November 8, 2014 - The Bauhaus-Archiv / Museum für Gestaltung - Sensing the Future: Moholy-Nagy, Media and the Arts
November 8, 2014

Sensing the Future: Moholy-Nagy, Media and the Arts

Unknown photographer, ca. 1925.

Sensing the Future: Moholy-Nagy, Media and the Arts
Until 2 February 2015

Bauhaus-Archiv / Museum für Gestaltung
Klingelhöferstraße 14
10785 Berlin
Germany

www.bauhaus.de

Life in the digital economy of images and information can enrich us but can also induce a sense of being overwhelmed. The Bauhaus-Archiv / Museum für Gestaltung, Berlin presents Sensing the Future: Moholy-Nagy, Media and the Arts as a means to consider the impact of technology today by exploring how it was addressed in the practice of the Hungarian polymath artist László Moholy-Nagy (1895–1946), a key figure in the history of Modernism. Though an accomplished painter, sculptor, photographer and filmmaker, Moholy-Nagy’s most original contributions are his speculations and experiments in new media such as photograms; light, kinetic, projection and sound art; multimedia, expanded cinema, interactivity and immersive-participatory installations. Oliver Botar, guest curator and Professor of Art History (School of Art, University of Manitoba, Winnipeg) seeks to introduce this seminal figure of post-medial practices to younger generations and to consider, through responses to his ideas by contemporary artists, how his work is relevant to art now.

Moholy-Nagy understood by the early 1920s that the reproducibility of technically based media in an increasingly urbanized world has placed us in a fundamentally new situation. He felt that people needed guidance to cope with this new environment. His role as a teacher, first at the Bauhaus during the 1920s, then in Chicago from 1937 to 1946, underlines his life-long commitment to pedagogy. As if anticipating media theorist Friedrich Kittler’s dictum that “it is we who adapt to the machine. The machine does not adapt to us,” Moholy-Nagy attempted to place humanity back in control in light of this disheartening trajectory of modernity. But how could one be taught to cope? Crucially, he humanized technologies by regarding them as extensions of our sensory organs. These ideas informed the work of media theorists such as Walter Benjamin, John Cage, Sigfried Giedion and Marshall McLuhan, who anticipated or theorized digital culture as it emerged. Moholy-Nagy’s aesthetic engagement with the inherent tension between technology and the body broached the notions of immersion, participation and interactivity.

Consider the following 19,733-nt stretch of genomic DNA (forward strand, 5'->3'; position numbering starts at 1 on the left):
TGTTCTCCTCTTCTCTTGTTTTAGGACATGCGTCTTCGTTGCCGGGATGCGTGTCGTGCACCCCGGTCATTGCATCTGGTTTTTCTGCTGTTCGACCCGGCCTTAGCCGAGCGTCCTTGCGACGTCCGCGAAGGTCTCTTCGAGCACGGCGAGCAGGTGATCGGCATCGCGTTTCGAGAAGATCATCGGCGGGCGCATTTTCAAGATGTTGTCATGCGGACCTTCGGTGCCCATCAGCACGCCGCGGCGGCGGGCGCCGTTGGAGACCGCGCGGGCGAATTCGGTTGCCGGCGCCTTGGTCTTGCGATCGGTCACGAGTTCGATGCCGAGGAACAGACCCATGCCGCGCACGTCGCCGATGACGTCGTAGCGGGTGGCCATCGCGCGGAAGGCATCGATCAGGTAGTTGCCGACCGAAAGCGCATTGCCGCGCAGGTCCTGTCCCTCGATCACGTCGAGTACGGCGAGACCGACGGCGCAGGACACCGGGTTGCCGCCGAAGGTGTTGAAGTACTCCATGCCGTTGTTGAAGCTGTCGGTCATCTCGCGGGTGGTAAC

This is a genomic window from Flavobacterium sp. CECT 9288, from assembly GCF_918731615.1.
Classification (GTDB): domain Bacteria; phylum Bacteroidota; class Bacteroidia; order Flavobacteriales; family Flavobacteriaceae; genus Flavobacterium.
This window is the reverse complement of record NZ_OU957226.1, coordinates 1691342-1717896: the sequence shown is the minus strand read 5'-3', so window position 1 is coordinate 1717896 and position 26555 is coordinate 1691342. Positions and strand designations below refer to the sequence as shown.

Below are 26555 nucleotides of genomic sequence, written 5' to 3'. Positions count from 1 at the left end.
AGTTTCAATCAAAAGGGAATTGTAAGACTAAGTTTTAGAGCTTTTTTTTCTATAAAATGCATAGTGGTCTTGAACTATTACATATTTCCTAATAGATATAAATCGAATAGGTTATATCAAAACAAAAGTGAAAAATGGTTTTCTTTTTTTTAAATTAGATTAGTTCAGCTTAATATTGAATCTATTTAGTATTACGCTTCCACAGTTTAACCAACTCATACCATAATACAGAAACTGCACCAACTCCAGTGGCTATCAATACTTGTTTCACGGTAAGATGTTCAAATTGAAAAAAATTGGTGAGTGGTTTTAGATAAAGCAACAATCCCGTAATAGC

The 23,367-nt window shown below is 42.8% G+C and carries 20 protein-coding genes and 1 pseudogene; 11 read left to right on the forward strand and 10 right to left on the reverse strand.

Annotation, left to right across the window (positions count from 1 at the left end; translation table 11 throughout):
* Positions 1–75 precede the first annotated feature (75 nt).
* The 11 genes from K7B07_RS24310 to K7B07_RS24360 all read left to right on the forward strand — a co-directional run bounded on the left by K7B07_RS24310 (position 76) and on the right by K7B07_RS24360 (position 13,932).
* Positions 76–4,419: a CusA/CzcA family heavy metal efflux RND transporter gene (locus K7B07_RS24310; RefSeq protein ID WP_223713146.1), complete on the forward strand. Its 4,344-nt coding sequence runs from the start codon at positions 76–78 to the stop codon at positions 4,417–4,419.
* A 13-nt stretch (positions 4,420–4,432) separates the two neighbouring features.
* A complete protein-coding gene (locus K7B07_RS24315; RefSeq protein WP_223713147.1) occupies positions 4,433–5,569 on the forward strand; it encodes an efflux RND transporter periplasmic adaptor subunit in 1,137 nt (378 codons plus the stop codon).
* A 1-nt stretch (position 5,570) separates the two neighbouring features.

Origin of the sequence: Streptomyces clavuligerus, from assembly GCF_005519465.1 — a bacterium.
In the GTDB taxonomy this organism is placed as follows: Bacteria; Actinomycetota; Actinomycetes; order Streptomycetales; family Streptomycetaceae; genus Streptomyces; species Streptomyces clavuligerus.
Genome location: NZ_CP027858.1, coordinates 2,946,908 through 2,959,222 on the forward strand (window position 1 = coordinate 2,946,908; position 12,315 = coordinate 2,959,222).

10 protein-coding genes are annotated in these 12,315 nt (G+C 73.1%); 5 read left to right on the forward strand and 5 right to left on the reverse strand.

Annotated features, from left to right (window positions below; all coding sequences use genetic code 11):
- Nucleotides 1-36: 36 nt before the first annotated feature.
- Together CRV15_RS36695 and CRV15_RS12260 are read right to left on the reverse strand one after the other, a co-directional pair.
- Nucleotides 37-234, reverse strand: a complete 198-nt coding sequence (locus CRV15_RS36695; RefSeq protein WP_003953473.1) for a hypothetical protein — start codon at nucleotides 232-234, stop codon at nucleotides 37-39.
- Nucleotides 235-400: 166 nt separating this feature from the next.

Underlining his belief in the power of sensory education, Moholy-Nagy held that “only the total…integration of the senses and intellect will allow an organic development of the individual. A person so balanced will be better able to face the complexities of modern life.” He promoted the notion that people should be trained to more fully utilize their senses—sight, smell, touch, taste and hearing—but also kinaesthesia and proprioception. This implicit rejection of a sensory and therefore medial hierarchy legitimized his employment of multiple media in his own creative production. His experimental approach to media and materials, as well as his resistance to medial hierarchies, his concern with perception, and his view of art as a form of information anticipated contemporary artistic practice as well as the culture of the digital.

In addition to paintings, sculptures, films, publications, photographs and photograms by Moholy-Nagy, works by artists such as Olafur Eliasson, Eduardo Kac, Floris Neusüss and Guy Maddin are presented, some specially commissioned. Kac shows Aromapoetry, a volume of olfactory poems. Eliasson’s World Illuminator includes his new “sun-tracker” technology. Neusüss and Renate Heyne contribute photograms made using Moholy-Nagy’s “Light Prop for an Electric Stage.” Maddin and Development Ltd. offer an erotic “evocation” of Moholy-Nagy’s 1928 filmscript “Once a Chick, Always a Chick.” Lancelot Coar and Patrick Harrop interpret Moholy-Nagy’s 1925 proposal for a “Polycinema,” an anticipation of expanded cinema. Jörg Lensing and Theater der Klänge realized Moholy-Nagy’s multi-sensory theatrical script “Mechanical Eccentric.”

Also participating: Eduardo Aquino (Winnipeg); the team of Nike Arnold, Andreas Haus, Aline Helmcke, Fédéric Krauke, Walter Lenertz (Berlin); Naomi Crellin (Baltimore); Ken Gregory (Winnipeg); Gottfried Jäger/Karl Martin Holzhauser (Bielefeld); Erika Lincoln (Winnipeg); the team of Thomas Löscher, Guido Raschke and Sebastian Klaus (Bielefeld); Bernie Miller (Winnipeg); Javier Navarro/Javier Núñez (Madrid); Freya Olafson (Winnipeg); Peter Yeadon (New York) 

The exhibition is a cooperative venture with Plug In Institute of Contemporary Art (Winnipeg) and supported by The Capital Cultural Fund in Berlin, The Salgo Trust for Education, New York, and the Art Mentor Foundation Lucerne. It is accessible for the visually impaired. 

Exhibition design: Rodney Latourelle/Louise Witthöft

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